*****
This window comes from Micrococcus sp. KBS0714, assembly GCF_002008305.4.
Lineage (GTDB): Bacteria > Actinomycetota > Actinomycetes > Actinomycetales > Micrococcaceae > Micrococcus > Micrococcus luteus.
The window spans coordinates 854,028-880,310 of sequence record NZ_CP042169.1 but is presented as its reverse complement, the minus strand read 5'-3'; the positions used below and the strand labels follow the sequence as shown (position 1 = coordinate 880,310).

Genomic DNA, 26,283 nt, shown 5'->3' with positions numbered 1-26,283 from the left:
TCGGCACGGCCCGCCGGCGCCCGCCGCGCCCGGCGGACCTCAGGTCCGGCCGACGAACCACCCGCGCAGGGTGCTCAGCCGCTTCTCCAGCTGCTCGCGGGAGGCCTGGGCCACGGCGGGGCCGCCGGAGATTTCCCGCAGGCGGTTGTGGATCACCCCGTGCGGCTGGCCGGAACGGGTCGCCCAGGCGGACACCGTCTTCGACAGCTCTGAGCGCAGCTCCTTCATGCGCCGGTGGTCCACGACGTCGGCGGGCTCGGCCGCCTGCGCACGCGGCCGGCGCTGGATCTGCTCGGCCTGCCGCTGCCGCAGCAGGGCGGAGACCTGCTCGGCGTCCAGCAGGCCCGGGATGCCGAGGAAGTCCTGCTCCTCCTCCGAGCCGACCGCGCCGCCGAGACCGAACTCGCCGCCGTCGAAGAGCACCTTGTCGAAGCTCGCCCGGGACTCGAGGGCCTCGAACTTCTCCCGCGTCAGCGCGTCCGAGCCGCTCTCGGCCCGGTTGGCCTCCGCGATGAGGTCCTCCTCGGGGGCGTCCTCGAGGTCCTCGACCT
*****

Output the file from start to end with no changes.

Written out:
This window comes from Micrococcus sp. KBS0714, assembly GCF_002008305.4.
Lineage (GTDB): Bacteria > Actinomycetota > Actinomycetes > Actinomycetales > Micrococcaceae > Micrococcus > Micrococcus luteus.
The window spans coordinates 854,028-880,310 of sequence record NZ_CP042169.1 but is presented as its reverse complement, the minus strand read 5'-3'; the positions used below and the strand labels follow the sequence as shown (position 1 = coordinate 880,310).

Genomic DNA, 26,283 nt, shown 5'->3' with positions numbered 1-26,283 from the left:
TCGGCACGGCCCGCCGGCGCCCGCCGCGCCCGGCGGACCTCAGGTCCGGCCGACGAACCACCCGCGCAGGGTGCTCAGCCGCTTCTCCAGCTGCTCGCGGGAGGCCTGGGCCACGGCGGGGCCGCCGGAGATTTCCCGCAGGCGGTTGTGGATCACCCCGTGCGGCTGGCCGGAACGGGTCGCCCAGGCGGACACCGTCTTCGACAGCTCTGAGCGCAGCTCCTTCATGCGCCGGTGGTCCACGACGTCGGCGGGCTCGGCCGCCTGCGCACGCGGCCGGCGCTGGATCTGCTCGGCCTGCCGCTGCCGCAGCAGGGCGGAGACCTGCTCGGCGTCCAGCAGGCCCGGGATGCCGAGGAAGTCCTGCTCCTCCTCCGAGCCGACCGCGCCGCCGAGACCGAACTCGCCGCCGTCGAAGAGCACCTTGTCGAAGCTCGCCCGGGACTCGAGGGCCTCGAACTTCTCCCGCGTCAGCGCGTCCGAGCCGCTCTCGGCCCGGTTGGCCTCCGCGATGAGGTCCTCCTCGGGGGCGTCCTCGAGGTCCTCGACCT